Driving to Mexico was easier than I expected. We entered from Laredo Texas.

(Note:  I’m currently gathering more up to date information which will be added beginning January 2017)

When entering Mexico, you first start in a free zone, a sort of buffer between the USA and the official border.

The only advice I can give, is don’t go through the Declarations Lane, that is where you go if you want to pay taxes for all your stuff! Just follow the signs for “Modulo de Control Vehicular” to get your permit for your car. Once inside, they will make you pay a fee for everybody in your car (about $25 USD per person), then off to the photocopy section where they will make copies of all the needed papers (small fee), then use your Credit Card to post your bond (about $30 USD). You get a sticker, put it inside of your car just below your rear-view mirror on the left side.

You then drive about 20 km to another check-point. This time, you pass by a light. Red – you have to pull over and get checked out. Green – welcome to Mexico!


Ignorance of the law is no excuse, but driving in Mexico has pretty much the same rules as in Canada or the USA, although many rarely follow them.  The flashing green light means a red light is coming.  Transitos are eager to give tickets to foreigners, red lights and speeding are the main things that will get you a ticket.  Unfortunately, bribery is common in Mexico, especially with Transitos.  They will start with a high price for a ticket (e.g. $800 pesos), but will often settle on $200 pesos.  I don’t advocate bribery, but it’s good to know just in case.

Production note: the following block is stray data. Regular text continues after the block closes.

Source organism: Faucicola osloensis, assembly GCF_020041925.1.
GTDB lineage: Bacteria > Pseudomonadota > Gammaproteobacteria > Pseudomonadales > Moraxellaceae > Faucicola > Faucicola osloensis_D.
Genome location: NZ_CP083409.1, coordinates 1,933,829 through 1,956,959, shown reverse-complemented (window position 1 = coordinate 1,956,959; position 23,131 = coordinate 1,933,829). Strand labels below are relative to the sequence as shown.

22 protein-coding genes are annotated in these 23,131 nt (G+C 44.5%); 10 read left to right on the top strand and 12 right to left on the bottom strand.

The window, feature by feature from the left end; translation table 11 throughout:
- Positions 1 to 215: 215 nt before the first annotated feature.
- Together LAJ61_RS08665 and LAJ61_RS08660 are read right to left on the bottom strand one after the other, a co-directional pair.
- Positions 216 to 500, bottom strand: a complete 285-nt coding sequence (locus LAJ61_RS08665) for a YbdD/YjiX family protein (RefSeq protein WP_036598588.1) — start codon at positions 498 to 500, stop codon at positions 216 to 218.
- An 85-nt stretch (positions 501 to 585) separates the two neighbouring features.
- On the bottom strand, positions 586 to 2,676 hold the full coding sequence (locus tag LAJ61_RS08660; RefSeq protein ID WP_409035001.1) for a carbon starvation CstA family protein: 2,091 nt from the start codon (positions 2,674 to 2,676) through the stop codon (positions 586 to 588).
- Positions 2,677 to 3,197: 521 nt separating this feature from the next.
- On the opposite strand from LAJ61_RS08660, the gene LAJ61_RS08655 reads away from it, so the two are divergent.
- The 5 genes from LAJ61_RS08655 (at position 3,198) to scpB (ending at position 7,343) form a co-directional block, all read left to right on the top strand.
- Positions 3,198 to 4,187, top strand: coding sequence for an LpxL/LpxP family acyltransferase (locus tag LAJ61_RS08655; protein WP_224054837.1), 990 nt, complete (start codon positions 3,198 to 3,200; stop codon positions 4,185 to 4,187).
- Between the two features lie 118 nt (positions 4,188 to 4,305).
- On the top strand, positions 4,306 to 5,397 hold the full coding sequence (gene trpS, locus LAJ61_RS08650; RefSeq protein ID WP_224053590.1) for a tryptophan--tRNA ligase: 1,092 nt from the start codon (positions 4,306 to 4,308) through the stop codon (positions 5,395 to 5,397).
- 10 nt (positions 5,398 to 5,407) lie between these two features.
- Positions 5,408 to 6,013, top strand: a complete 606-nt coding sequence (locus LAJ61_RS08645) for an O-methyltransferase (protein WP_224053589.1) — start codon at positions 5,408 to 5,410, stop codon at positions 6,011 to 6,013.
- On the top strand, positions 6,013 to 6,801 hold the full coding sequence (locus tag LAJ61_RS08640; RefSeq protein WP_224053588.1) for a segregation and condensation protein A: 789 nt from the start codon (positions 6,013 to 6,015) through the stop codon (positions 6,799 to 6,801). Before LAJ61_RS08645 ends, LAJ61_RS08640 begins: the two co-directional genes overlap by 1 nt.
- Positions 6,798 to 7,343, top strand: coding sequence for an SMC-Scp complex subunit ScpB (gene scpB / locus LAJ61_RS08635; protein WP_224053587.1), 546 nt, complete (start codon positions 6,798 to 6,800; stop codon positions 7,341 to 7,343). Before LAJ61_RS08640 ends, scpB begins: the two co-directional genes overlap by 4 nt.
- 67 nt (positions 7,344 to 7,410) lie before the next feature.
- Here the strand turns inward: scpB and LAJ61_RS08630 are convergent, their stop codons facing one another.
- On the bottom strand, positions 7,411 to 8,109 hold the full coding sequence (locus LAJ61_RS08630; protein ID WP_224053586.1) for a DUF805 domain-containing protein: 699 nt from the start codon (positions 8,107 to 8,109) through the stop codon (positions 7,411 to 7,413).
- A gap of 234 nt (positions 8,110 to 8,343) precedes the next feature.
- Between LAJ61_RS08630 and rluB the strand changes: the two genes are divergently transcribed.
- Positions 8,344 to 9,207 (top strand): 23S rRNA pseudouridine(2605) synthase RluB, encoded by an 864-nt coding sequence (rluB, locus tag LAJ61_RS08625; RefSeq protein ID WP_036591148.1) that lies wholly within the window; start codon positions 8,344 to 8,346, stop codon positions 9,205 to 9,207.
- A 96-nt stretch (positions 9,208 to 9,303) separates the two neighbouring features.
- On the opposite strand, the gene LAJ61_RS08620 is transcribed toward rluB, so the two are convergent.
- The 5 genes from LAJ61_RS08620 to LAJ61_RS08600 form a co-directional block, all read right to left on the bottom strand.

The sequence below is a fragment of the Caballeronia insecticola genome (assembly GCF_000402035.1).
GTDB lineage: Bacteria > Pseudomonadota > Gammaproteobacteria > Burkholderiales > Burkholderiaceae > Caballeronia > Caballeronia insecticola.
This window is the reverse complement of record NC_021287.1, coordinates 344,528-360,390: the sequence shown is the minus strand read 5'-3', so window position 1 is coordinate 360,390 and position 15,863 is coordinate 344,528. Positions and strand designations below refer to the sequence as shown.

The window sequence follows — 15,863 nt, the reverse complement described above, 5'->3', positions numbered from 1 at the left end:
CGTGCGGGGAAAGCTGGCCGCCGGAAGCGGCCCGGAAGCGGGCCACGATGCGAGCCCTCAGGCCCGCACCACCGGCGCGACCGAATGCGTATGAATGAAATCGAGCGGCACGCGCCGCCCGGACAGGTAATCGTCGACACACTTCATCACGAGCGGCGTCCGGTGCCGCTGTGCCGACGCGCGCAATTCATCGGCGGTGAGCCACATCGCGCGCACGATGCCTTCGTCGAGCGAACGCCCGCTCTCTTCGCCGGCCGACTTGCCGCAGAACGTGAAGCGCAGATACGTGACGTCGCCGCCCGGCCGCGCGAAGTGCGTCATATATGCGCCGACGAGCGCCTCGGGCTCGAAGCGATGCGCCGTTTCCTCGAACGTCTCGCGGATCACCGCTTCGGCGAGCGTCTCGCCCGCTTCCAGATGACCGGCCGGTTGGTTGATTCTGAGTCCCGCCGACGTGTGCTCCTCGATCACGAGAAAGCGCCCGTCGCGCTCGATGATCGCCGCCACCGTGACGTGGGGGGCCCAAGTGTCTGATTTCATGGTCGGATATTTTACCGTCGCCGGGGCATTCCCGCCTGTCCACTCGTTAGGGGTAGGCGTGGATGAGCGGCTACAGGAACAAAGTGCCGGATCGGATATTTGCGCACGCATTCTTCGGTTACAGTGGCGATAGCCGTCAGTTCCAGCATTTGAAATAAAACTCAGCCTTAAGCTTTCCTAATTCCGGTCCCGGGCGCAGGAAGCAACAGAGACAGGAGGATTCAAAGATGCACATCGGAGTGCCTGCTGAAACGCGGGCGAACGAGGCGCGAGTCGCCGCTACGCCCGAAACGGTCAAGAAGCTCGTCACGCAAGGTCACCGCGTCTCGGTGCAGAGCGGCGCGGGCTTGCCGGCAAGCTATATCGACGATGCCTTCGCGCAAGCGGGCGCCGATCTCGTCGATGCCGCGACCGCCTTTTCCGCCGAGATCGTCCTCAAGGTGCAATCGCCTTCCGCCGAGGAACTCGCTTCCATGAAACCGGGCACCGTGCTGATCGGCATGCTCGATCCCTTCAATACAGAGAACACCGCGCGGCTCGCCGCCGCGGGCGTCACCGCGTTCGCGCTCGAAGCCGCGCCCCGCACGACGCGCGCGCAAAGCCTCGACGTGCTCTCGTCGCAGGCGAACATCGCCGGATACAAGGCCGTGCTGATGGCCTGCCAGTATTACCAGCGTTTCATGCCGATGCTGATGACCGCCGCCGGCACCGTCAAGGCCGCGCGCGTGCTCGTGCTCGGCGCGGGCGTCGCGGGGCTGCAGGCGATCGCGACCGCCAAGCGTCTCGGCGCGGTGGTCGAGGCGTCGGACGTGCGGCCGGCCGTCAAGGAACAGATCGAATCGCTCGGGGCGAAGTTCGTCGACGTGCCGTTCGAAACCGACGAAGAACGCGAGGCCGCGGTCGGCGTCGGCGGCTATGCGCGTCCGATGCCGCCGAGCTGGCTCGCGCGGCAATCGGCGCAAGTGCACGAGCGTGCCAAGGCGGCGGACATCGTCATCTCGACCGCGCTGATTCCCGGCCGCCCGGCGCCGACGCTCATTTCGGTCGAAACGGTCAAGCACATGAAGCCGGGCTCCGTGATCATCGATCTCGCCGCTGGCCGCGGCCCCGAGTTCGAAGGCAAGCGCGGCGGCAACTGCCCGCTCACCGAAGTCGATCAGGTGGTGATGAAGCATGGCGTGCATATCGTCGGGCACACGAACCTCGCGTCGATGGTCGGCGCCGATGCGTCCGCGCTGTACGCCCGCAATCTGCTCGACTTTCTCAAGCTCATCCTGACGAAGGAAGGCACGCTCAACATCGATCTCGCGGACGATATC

TIP:  A lateral is the service road and used to turn left.  You first enter the lateral on the right before you need to turn left.  You will have a light from the lateral for left turns or you can continue on the lateral or merge back to the main road.  Once you get used to this, you see the logic!


Here is my route from Laredo to Puerto Vallarta. Download here


You will need Mexican Insurance while in Mexico. I was recommended Sanborn’s Insurance. They have an online quote system. You pay by credit card and they e-mail you proof of Insurance within 15 minutes.

TIP: I find that if you lower the liability to $50,000, you lower your costs significantly (and when comparing with other companies, they also have $50k).


You have a choice between Toll Roads and the free roads when driving to your destination. I tried both. Toll roads are quite expensive (almost double if you have a trailer!) but well worth it. It is pretty much stress free, as you have a 4 lane highway most of the time, with emergency phones, a shoulder, gas stations, etc. The free roads are very narrow (often time with no shoulder or a huge drop off (which would be impossible with my trailer) and you are always stuck behind a truck.

TIP: When a car or truck turns on his left flasher, it is a sign that it is clear to pass. If you put on your left flasher, you are telling the guy behind you that it is OK to pass you.


I pretty much stuck with PEMEX for gas. Gas prices where better than in Canada ($0.94 per litre Dec 2016).

TIP: Fill up on 1/2 a tank. You never know how far the next gas station is.

TIP: Pay in Pesos and try to give exact change.

TIP: Check that they start pumping at zero.

If the attendant washes your windshield or checks the oil, give a little tip, like 5-10 pesos.


I found my GPS to be my best friend during this whole trip. Make sure you download the Mexican maps.  Garmin has some here:  Garmin Mexican Maps

TIP:  Use common sense, detours and the age of maps may give you erroneous information.  Trust the signs unless the GPS is directing you via a shortcut to avoid traffic or a city centre.